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Complex Adaptive Systems and the Future of Facilitation

by Bryan on February 2, 2006

PART II

A number of years ago I wrote some simple rules for facilitation of ideation and idea development with large groups using some of Stu Kaufmann’s ideas around patch logic (from his book At Home in the Universe). The rules weren’t quite right but the execution over the years has yielded some surprising results.

People in collaboration seem very uncomfortable not knowing what’s going on. I should rephrase that because it’s impossible for a person to know what’s going on in a collaborative endeavor. Instead, people accept an illusion that they know what’s going on. So they tend to want to stay in large group all the time so they can hear everything, for example. In reality, they’re hearing almost nothing. Imagine sixty people in a room working on a problem of creating a strategy for a new product launch. One of them can talk at a time. If each one talks for a minute, then over the course of an hour each person talks only once. What does each person do with the other 59 minutes? Listen? Highly doubtful. Even with the best of active listening skills, a person fades away after fifteen minutes or so. Take notes? Well, so now we have sixty sets of notes and doodles. What’s the value–collaboratively speaking–in that?

If I put the 60 people into ten teams for an hour, now ten people get to talk at once. Ten more get to capture ideas on a flip chart at the same time. Everyone gets to speak for six minutes. The pace of the dialog acclerates. Further, if I give each of these teams an assignment to create something then I end up with ten products. Even if eight are worthless, the value of the remaining two probably eclipses whatever a group of 60 might have come up with together.

Now if I ask the 60 people to solve the problem individually for 20 minutes and then get into ten teams to put their ideas together to create something, I’ve got 1200 minutes of intense creation and involvement by all the individuals, followed by 400 minutes of intense discussion (one speaker at a time in ten teams for 40 minutes). Compared to the first example, I’ve leveraged 60 minutes into 1600 minutes of “speaking” versus 60 minutes of speaking.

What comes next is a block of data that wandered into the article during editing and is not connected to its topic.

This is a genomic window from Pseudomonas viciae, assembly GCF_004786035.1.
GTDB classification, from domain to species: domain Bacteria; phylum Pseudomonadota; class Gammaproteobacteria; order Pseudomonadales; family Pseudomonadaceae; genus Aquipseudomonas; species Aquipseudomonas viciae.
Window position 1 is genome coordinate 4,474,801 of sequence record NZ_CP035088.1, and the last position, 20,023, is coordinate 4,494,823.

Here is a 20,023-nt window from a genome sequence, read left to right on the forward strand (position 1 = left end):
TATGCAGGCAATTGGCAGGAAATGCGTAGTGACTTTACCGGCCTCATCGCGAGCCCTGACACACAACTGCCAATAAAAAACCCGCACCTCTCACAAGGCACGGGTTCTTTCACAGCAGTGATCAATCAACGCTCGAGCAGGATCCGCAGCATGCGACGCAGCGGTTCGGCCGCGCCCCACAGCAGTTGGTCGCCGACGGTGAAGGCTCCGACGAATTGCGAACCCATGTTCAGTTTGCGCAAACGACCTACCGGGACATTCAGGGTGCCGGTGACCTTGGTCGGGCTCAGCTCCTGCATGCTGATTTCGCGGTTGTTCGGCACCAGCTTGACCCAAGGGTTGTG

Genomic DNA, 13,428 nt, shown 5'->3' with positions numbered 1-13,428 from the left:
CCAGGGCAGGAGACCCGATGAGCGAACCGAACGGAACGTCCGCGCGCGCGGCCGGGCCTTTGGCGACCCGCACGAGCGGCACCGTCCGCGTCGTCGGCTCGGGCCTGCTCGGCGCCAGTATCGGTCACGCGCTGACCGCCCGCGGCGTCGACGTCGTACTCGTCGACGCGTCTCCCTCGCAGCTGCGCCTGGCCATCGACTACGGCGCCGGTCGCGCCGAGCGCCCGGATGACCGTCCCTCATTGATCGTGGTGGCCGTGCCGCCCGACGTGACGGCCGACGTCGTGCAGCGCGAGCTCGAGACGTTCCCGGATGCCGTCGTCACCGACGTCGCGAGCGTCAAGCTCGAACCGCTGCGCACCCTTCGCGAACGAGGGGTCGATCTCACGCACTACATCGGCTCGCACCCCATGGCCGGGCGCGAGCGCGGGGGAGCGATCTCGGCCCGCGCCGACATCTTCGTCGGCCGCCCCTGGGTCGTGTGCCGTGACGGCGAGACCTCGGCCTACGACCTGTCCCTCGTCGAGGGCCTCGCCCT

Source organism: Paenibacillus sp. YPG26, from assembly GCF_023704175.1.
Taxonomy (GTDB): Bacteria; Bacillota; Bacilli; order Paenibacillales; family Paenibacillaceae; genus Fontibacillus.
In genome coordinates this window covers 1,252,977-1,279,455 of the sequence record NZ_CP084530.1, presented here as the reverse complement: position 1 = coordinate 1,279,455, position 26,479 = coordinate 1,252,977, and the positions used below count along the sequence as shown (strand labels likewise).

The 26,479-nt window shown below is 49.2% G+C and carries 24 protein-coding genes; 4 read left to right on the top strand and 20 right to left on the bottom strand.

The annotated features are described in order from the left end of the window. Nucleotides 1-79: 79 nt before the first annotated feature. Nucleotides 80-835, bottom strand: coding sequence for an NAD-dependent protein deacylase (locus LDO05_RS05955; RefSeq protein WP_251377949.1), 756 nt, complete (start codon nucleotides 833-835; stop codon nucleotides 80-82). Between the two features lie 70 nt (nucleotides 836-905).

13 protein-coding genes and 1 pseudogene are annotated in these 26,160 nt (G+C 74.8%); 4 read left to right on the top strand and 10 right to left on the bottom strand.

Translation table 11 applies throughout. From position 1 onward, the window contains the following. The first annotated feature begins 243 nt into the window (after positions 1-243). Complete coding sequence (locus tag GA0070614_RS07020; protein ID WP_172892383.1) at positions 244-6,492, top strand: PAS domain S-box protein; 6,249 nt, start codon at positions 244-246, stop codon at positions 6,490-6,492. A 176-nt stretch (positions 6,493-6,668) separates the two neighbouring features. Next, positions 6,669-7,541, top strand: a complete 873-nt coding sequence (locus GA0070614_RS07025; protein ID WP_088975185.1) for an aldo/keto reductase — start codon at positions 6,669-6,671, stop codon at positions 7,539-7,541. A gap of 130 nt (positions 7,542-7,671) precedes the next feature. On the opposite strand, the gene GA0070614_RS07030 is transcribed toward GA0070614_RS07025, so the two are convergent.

Now comes the problem. People at some point feel like they’re not connected to the rest of the teams and want to hear what they’ve been doing. It’s necessary for them to know what the other teams have been doing because the next stage in the process is to take the ideas and solutions and recombine them together in another iteration of work. This represents the opportunity for crossbreeding and a test for the fitness of the ideas. Through the iterations, the most fit solution will emerge without need for any other decision making approach. But if I have ten teams talk about what they just did in succession, that’s about 100 minutes. And you know what happens in those 100 minutes. That’s right–one person at a time talks and everyone else zones out. HUGE waste of time.

There are some alternatives. One is to have representatives from each of the ten teams go out to other teams during the process and find out individually what they’ve been up to and bring those ideas back. So, in each team, one person stays in place and the remaining five people split up and go to five other teams. Rotate once more and now each team of six has touched each of the other teams in the session and they return with the ideas to their home team and incorporate the ideas into the product. Now I’ve used 20 minutes and each team now has information from every other team.

Or… if there is time, each team posts its results. The best way to do this is with a picture, some text that describes the diagram and a brief 3 minute video tellling the story of what went on in the team. The results are posted to an Intranet and everyone can peruse whatever they want to as the session moves forward.

The most difficult problem left to solve is how to move the work to the next round. In other words, let’s say that the group of sixty people is working on coming up with a new product. They might do a couple of rounds generating new product ideas as individuals and in teams. Some rotating between team rounds would cross-breed the ideas and some interesting ones would emerge. Now what? We need to move the best ideas into further modeling and testing. So we need a method to tell which ideas are the most fit–even if it’s as simple as the interest that people in the group take in them. Then we need a way for people to sign up to work on the ideas they’re most interested in. And we need a way to document everything so that teams have a record of the ideas moving forward. And a record of the individuals associated with each idea so they can go back to the source and ask questions of them for clarification. A report of a team’s idea is terribly compressed and it takes interaction with the people who were on that team to unpack or uncompress the ideas back to understandability.

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